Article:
Homegrown Oregano

IMG_6643I made my first cutting of true Greek oregano (sometimes called white oregano) a few weeks ago. (Last summer, I got busy with other things and missed my window to harvest before it flowered and the plant’s energy went toward seeds. I have to note, thought, that the Sicilian guy who used to own the Italian restaurant downtown always said that the herb had the best flavor when the plant was harvested and dried while flowering. Go figure, right?)

IMG_6636I have been allowing my first cutting to air dry in a triangular wire basket that I keep for that single purpose. (I bought it at a garage sale for $1!) My husband and daughter hate the basket because of it’s shape and large size. They keep catching an edge of it when they brush by and have to stop (or not) to catch the basket before it falls from the seat of the dining room chair on which it is perched or pick up the scattered wands of oregano.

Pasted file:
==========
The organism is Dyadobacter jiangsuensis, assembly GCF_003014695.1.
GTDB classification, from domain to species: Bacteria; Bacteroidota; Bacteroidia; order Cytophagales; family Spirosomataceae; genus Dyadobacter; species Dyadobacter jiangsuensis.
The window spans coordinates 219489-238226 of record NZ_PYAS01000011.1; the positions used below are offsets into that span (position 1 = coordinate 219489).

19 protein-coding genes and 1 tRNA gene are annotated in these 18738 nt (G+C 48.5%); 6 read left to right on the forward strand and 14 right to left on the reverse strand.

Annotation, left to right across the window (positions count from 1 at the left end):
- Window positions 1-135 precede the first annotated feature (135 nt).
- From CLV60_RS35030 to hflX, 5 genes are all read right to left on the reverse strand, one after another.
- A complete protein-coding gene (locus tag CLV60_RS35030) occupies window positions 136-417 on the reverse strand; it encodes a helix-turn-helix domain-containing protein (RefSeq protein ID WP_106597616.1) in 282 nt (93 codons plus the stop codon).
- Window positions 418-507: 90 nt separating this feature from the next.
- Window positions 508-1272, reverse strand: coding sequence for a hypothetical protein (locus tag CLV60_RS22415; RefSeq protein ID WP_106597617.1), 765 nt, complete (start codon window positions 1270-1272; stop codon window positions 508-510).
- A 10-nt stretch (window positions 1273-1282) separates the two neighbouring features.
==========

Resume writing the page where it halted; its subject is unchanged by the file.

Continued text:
We had company coming for the evening meal, so I decided to strip off the leaves and IMG_6658stow the wire basket downstairs where no one but me will trip over it. I stripped the leaves off of the twigs onto a piece of waxed paper so that it would be easy to transfer them to a air tight jar. I was careful not to crush the leaves as I stripped them from the twigs. The herbs you buy in the store have been crushed, releasing their essential oils into the air. That is why supermarket herbs don’t hold their flavor for as long as homegrown and dried herbs.

I noticed this spring that I have oregano reseeding freely throughout my front garden inIMG_6641 the ground and in the pots I use to grow vegetables with deeper root systems. I even transplanted some oregano into my back borders. I hope to establish a couple of very stable plantings so that I can supply all my own oregano and not have to buy it from the store any longer.

 IMG_6664I’m hoping to get one more cutting from the oregano in the front border–two if I am very fortunate! We use a lot of it in our cooking and homegrown is the best. Begonia


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